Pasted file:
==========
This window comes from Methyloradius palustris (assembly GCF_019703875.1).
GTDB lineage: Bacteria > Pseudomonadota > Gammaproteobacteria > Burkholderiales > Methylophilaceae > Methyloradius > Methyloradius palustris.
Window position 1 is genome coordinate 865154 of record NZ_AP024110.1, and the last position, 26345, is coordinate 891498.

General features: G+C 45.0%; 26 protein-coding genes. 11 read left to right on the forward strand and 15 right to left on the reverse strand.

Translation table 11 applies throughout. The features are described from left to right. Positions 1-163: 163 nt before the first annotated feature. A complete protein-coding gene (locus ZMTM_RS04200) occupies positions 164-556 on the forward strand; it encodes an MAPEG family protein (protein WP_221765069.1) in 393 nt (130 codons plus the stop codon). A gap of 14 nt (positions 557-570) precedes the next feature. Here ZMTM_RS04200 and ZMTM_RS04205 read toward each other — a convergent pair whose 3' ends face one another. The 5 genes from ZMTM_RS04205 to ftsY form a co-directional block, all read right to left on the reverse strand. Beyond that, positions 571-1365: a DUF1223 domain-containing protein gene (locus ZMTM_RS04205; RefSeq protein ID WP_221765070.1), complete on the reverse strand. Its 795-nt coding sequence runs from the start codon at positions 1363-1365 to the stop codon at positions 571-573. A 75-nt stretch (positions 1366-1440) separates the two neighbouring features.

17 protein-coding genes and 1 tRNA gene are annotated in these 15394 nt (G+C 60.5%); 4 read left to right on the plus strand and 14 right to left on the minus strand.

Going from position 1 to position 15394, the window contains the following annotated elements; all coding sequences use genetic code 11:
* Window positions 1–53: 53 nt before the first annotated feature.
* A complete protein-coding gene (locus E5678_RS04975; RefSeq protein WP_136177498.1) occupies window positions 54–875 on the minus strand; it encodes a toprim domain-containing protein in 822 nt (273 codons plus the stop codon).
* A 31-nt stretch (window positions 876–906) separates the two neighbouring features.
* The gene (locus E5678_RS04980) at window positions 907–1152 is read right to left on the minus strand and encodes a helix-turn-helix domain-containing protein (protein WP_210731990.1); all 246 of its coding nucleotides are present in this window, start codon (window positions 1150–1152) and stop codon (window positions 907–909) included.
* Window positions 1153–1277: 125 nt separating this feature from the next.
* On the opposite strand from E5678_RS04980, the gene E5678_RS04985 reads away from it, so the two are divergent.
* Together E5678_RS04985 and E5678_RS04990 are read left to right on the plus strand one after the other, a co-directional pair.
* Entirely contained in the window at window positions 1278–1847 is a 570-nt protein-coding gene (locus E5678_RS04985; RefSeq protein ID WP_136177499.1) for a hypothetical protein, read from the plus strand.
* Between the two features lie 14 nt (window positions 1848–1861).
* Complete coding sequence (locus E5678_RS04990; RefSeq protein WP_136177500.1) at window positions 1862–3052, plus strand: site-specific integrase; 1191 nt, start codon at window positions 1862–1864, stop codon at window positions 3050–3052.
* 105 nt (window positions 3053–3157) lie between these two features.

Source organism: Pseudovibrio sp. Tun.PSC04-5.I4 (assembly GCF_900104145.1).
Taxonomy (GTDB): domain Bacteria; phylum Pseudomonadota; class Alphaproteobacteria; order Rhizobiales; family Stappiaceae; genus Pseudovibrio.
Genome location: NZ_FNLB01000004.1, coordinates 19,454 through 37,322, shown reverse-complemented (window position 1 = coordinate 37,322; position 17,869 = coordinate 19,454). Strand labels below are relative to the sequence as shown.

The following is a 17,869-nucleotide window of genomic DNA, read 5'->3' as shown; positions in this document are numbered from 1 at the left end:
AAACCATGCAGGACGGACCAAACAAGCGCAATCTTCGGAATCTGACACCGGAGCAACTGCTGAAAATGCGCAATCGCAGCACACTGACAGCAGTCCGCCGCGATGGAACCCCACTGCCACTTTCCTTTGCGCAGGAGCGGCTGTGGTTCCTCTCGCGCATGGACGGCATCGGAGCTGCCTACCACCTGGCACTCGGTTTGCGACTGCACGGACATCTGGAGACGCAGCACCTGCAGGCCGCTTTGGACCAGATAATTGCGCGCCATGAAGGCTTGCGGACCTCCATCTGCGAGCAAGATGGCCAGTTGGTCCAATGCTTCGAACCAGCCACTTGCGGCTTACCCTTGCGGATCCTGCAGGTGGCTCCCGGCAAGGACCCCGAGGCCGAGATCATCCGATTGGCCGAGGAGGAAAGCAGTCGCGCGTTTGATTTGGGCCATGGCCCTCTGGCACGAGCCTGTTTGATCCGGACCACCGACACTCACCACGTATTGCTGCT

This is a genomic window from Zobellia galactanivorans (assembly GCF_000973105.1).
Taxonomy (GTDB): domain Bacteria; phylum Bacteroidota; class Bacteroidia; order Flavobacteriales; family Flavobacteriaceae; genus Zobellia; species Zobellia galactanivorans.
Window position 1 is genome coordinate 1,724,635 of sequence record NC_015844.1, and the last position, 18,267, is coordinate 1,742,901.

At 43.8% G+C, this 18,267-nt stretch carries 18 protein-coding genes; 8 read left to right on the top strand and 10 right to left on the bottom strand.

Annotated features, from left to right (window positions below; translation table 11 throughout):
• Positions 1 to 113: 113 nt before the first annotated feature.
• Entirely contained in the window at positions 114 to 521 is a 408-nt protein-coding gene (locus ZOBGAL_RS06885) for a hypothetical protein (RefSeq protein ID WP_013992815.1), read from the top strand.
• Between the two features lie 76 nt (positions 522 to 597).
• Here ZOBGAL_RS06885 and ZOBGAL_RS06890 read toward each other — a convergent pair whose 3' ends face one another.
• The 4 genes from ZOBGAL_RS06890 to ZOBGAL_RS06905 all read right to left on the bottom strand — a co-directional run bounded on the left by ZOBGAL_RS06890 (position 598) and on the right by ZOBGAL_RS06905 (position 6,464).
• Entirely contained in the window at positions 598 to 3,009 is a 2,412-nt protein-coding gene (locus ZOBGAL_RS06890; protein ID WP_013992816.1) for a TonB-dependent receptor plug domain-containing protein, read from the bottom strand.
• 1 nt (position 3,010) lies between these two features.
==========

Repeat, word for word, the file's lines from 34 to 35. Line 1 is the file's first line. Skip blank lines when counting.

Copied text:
• Entirely contained in the window at positions 598 to 3,009 is a 2,412-nt protein-coding gene (locus ZOBGAL_RS06890; protein ID WP_013992816.1) for a TonB-dependent receptor plug domain-containing protein, read from the bottom strand.
• 1 nt (position 3,010) lies between these two features.